late 14c., progressioun, "action of moving from one condition to another," from Old French progression and directly from Latin progressionem (nominative progressio) "a going forward, advancement, growth, increase," noun of action from past-participle stem of progredi "go forward," from pro "forward" (see pro-) + gradi "to step, walk," from gradus "a step" (from PIE root *ghredh- "to walk, go"). The musical sense of "an advance from one note to another" or later one chord to another is by c. 1600. Related: Progressional.
1620s, "pertaining to geometry," shortened form of geometrical (q.v.). In reference to a style of ancient Greek pottery decoration characterized by straight lines and angles, and the associated culture, 1902.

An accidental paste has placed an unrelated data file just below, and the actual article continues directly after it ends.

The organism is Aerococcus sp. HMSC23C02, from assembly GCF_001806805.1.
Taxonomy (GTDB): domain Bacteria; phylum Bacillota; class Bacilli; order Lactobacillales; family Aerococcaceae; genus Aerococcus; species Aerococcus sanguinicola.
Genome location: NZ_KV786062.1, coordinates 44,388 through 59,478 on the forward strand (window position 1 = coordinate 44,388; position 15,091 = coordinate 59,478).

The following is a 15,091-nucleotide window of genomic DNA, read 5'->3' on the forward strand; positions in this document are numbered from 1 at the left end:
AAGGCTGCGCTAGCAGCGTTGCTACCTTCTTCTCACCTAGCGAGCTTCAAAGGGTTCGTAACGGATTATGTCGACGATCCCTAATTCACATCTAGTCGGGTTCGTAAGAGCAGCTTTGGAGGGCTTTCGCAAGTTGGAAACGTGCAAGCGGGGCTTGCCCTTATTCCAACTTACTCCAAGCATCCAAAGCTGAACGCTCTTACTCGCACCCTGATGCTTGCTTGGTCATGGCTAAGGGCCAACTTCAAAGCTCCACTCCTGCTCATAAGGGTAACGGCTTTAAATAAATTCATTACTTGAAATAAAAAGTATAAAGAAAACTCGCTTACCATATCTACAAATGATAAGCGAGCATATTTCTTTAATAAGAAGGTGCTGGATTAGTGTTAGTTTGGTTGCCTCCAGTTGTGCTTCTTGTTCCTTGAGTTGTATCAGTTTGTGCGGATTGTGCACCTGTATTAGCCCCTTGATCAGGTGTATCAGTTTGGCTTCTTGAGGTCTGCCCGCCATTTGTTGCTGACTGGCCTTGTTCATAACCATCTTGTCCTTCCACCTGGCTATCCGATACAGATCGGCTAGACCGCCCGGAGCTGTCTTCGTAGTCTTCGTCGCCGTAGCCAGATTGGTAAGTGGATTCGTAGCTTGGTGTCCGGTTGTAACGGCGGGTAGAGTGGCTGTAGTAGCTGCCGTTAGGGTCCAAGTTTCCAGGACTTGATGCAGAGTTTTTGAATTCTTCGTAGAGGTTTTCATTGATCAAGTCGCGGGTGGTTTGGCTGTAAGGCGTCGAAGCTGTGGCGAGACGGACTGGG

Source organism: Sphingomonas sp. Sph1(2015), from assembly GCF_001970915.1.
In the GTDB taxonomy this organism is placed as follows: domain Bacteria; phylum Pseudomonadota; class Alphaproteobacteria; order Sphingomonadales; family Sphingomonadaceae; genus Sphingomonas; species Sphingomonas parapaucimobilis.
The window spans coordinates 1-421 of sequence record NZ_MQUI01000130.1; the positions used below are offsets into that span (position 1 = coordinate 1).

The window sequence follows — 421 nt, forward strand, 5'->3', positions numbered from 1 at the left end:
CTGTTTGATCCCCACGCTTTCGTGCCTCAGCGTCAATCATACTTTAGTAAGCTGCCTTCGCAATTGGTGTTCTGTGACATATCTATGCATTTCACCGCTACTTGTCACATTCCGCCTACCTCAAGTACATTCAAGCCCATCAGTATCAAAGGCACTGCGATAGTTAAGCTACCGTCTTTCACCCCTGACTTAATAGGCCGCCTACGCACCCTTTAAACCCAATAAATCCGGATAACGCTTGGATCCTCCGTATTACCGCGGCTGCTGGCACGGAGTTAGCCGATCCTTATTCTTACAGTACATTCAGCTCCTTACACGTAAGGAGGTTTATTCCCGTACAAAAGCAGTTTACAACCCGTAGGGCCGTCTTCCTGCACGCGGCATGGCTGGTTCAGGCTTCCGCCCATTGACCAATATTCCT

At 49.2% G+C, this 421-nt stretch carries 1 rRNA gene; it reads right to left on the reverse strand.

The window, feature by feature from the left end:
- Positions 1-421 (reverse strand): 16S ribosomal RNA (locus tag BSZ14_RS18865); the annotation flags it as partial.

in mathematics, 1941, probably from isometric (q.v.) on the model of geometry/geometric.
slightly earlier and more classical form of rhomb (q.v.), 1560s, from Late Latin rhombus, in the geometric sense.
"the act of going backward," in reference to the apparent motion of planets in the sky, 1640s, noun of action, formed on model of progression, from Latin retrogressus, past participle of retrogradi "move backward" (see retrograde). Related: Retrogressional.